Barak 58 reuters.
(photo credit: Reuters)
Aides to Defense Minister Ehud Barak on Tuesday dismissed reports that he will ask the US to increase its annual military aid to Israel by $20 billion, saying that the statement made in an interview this week with the Wall Street Journal was merely a suggestion about how recent popular uprisings in the Middle East may require Israel to reexamine its military needs.
“The issue of qualitative military aid for Israel becomes more essential for us, and I believe also more essential for you. It might be wise to invest another $20 billion to upgrade the security of Israel for the next generation or so,” The Wall Street Journal quoted Barak as saying.
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Barak added, “A strong responsible Israel can become a stabilizer in such a turbulent region.”
If Israel were to make such a request, a State Department official said
Tuesday, it would be evaluated in keeping with America’s commitment to
maintaining Israel’s regional supremacy.
“Each and every security assistance request from the Israeli government
is evaluated in light of our policy to uphold Israel’s qualitative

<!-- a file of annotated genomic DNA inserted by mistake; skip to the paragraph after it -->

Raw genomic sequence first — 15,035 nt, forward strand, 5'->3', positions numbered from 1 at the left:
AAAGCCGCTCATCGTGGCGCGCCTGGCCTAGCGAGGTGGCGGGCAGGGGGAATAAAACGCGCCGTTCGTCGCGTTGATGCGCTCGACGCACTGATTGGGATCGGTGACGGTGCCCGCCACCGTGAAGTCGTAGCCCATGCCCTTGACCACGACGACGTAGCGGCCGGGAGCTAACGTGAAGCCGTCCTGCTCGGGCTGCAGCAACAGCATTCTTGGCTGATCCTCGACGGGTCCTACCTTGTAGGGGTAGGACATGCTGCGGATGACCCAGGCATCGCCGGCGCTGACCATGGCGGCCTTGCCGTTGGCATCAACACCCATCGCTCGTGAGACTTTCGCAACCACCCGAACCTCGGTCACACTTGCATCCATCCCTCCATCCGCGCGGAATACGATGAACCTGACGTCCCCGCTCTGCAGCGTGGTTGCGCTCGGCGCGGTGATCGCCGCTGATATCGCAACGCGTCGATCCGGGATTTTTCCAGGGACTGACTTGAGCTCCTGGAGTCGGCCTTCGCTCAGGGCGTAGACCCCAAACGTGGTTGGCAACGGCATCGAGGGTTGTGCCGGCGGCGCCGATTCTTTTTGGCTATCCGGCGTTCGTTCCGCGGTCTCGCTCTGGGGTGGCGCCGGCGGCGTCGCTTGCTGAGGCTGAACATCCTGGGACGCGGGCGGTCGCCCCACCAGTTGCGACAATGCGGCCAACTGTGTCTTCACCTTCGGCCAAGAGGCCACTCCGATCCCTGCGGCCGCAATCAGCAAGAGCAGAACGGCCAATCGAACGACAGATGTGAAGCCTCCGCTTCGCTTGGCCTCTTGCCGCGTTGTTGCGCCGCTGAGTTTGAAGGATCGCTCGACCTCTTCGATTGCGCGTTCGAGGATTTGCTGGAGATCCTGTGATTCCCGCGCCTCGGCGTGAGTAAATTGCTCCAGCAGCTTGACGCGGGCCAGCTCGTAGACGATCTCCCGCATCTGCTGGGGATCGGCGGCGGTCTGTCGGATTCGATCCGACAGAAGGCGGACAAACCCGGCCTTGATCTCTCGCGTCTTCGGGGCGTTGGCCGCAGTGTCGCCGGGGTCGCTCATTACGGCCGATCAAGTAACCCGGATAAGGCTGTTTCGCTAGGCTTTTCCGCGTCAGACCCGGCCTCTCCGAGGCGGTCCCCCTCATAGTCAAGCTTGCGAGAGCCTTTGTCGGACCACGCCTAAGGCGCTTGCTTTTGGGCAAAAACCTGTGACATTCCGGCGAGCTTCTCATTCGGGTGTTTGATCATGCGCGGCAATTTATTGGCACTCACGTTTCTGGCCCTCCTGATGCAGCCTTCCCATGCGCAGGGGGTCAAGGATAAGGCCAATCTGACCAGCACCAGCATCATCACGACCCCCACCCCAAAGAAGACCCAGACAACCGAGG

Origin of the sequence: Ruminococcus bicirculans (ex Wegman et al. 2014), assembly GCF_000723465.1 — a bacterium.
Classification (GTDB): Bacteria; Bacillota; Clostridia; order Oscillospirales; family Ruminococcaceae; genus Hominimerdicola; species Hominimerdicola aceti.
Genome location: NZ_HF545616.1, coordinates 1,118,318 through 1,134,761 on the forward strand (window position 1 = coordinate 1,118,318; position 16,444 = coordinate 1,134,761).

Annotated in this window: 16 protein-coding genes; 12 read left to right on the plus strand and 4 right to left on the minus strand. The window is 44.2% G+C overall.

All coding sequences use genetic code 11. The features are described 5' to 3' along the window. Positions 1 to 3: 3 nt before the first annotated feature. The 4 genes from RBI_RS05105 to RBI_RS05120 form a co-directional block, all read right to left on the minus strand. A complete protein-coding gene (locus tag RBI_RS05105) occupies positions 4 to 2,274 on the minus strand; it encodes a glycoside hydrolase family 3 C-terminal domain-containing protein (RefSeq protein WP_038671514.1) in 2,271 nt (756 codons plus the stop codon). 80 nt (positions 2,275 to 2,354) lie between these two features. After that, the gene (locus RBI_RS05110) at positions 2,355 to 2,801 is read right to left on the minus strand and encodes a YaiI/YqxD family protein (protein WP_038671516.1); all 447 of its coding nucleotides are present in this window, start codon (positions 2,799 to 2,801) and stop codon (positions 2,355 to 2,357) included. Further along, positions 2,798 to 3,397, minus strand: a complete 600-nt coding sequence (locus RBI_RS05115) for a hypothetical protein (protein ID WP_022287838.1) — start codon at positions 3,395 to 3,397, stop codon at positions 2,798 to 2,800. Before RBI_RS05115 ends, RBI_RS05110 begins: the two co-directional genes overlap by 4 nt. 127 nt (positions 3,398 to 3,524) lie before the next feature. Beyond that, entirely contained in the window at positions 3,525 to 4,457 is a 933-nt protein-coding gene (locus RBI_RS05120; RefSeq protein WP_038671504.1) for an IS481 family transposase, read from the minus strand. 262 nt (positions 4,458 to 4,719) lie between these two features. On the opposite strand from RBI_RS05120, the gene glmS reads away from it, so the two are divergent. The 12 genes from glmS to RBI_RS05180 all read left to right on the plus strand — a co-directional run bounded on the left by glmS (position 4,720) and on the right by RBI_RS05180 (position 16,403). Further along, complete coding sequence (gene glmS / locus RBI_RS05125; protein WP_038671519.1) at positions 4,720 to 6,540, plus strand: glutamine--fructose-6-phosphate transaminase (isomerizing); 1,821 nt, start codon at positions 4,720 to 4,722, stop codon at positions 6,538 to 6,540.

military edge,” the official said.
The official stressed that the Obama administration has “not only
honored and re-energized America’s enduring commitment to Israel’s
security, but has taken action to expand it to an unprecedented level,”
pointing to an increase in security assistance, security consultations
and support for Israel’s new Iron Dome missile defense system.
During the interview, Barak also restated Israeli fears that Egypt may
renege on its 1979 peace treaty with Israel, quoting a top Egyptian
official who reportedly warned him recently that whatever new government
emerges in Cairo, it will probably have a different approach to ties
with Israel and push for changes in the country's policies on the
"He told me, 'We're going to have a really open election ... Civic
parties will hire advisers from the US and Europe and find immediately
that what can bring them voters is hostility to America and Israel,"
Barak told the Journal
Israel receives $3 billion in US aid per year, of which the overwhelming
majority is earmarked for military use to help Israel maintain its
qualitative military edge in the region.
In December, the US House of Representatives agreed to add $205 million
in funding to Israel to help pay for the Iron Dome project, a
short-range rocket defense system.Hilary Leila Krieger contributed reporting from Washington.